October 27, 28 & 29, 7:30 p.m.
by Will Eno
Wean Theatre, Armstrong-Hipkins Center for the Arts
Winner of the inaugural Horton Foote Award for most-promising new play of 2010,
was described as “delicate, moving, piercing, tart, funny and gorgeous” by
New York Times.
A touching and funny examination of small-town America, the play centers on a developing friendship between longtime resident John Dodge and new arrival Mary Swanson, and examines the intersection of lives in the journey between birth and death.
In the Heights
February 16, 17 & 18 at 7:30 p.m.
Music and lyrics by Lin-Manuel Miranda, book by Quiara Alegria Hudes, conceived by Lin-Manuel Miranda
DuBois Theater, Armstrong-Hipkins Center for the Arts
In the Heights
tells the universal story of a vibrant American community in New York City’s Washington Heights, a neighborhood full of hopes, dreams, traditions and music. The play’s characters navigate challenges and changes in a production that won 2008 Tony Awards for best musical, best score, best choreography and best orchestrations.
Much Ado About Nothing
by William Shakespeare
May 11, 12 & 13 at 7:30
Robert J. Evans Open Air
one of the Bard’s most popular comedies, soon-to-be-wed young lovers
Hero and Claudio conspire with Don Pedro to bring together lovers/haters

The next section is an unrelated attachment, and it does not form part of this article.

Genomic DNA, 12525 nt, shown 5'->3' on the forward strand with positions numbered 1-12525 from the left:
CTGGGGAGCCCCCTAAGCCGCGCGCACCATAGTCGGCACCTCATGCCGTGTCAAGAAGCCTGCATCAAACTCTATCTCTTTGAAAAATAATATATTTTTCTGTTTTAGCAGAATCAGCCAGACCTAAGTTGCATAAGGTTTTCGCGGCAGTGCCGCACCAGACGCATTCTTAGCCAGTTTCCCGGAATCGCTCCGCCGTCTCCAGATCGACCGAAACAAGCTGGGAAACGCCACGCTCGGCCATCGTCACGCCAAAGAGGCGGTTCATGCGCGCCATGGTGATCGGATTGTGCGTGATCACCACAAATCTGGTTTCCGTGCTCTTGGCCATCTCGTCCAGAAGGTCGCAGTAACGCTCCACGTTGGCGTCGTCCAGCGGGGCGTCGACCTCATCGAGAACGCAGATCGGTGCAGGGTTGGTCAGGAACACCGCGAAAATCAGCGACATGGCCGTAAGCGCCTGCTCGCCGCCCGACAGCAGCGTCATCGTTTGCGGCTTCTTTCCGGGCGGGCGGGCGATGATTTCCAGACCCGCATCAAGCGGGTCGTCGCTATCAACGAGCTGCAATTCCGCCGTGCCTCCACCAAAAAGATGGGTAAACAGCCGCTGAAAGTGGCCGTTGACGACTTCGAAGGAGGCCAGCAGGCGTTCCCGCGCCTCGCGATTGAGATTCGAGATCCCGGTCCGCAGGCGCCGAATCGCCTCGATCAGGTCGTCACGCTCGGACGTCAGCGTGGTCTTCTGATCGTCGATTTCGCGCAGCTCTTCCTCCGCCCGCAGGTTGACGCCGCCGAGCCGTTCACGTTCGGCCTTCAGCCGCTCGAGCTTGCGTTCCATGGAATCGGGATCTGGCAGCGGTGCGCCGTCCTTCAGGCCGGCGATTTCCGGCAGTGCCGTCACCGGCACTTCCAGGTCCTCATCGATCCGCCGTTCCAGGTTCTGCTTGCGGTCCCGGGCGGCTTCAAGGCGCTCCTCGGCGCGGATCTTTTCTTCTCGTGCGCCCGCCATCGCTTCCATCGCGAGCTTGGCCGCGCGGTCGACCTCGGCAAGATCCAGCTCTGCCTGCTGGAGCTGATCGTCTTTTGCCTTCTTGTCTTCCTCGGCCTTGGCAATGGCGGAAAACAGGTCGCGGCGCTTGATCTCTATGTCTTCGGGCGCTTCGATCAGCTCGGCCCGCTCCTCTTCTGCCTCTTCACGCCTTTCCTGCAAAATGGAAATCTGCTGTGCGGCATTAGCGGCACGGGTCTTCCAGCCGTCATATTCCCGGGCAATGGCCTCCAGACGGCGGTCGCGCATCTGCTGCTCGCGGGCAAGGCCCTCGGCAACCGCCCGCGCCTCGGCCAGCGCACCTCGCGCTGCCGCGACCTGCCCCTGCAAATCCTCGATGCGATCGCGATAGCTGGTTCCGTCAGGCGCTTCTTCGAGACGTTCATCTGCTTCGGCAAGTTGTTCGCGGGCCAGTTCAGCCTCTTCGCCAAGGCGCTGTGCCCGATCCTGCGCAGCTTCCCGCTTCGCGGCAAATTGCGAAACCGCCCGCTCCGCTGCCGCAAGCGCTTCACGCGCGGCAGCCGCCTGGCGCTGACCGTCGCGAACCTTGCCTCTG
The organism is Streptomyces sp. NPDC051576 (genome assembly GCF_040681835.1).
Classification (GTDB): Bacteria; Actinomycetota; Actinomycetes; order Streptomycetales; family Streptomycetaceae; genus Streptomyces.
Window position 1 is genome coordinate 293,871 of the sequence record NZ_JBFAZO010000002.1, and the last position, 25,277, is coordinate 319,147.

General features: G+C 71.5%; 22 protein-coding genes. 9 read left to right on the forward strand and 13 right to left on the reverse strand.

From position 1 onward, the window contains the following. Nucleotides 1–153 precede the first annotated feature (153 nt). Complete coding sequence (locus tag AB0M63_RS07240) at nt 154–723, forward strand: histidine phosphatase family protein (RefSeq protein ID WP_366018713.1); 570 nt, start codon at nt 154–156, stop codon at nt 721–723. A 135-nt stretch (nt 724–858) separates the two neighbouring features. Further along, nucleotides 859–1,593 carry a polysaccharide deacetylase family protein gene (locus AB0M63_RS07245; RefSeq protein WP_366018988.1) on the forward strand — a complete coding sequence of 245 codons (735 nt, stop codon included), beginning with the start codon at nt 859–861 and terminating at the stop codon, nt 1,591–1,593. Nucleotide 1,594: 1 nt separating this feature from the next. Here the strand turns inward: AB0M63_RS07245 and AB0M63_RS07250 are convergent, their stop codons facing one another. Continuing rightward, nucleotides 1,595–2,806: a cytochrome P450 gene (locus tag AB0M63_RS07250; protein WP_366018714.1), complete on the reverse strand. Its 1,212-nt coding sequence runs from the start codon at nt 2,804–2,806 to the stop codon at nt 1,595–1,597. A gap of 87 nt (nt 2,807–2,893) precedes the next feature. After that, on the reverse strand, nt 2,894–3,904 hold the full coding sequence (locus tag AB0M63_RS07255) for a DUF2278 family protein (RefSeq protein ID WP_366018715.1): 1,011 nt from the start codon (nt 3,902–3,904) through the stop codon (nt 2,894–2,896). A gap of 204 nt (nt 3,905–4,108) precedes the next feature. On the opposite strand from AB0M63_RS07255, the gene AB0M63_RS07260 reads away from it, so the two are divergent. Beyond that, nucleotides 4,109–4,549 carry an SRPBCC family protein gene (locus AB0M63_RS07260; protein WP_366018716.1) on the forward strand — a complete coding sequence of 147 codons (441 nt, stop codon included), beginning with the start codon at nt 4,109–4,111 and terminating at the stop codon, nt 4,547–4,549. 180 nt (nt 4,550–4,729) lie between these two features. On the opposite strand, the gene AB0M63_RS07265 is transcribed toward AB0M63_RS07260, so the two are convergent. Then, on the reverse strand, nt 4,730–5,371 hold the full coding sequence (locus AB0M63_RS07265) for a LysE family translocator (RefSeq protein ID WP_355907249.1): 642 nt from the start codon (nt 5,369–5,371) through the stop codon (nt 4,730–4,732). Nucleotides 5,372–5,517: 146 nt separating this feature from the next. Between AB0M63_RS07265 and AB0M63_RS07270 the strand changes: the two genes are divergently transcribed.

Benedick, an arrogant confirmed bachelor, and Beatrice, his favorite sparring
partner. Meanwhile, the evil Don Jon conspires to break up the wedding by
accusing Hero of infidelity. In the end, though, it all turns out to be
"much ado about nothing.”
May 18, 19 & 20, rolling
admission begins at 7 p.m.
Lafayette College professor Suzanne Westfall & Lafayette
College student Gavin Knox ’17
production takes place in & around Bogle Hall.
This play explores Mary Shelley’s creative process,
weaving together the story of Victor Frankenstein and his Creature from the
1800s with the twists and turns of a 2029 adaptation in which
“Frankie” runs his own neurotech corporation and artificial
intelligence Prometheus. As the 19th and 21st centuries collide in
alternative and sometimes contradictory versions of the story emerge in this
cross-curricular collaboration utilizing student and faculty work in the
disciplines of science, technology, engineering, art and music. The play will
be directed by Professor Westfall’s former student, veteran Blair
theatre and English teacher Micki Kaplan McMillan.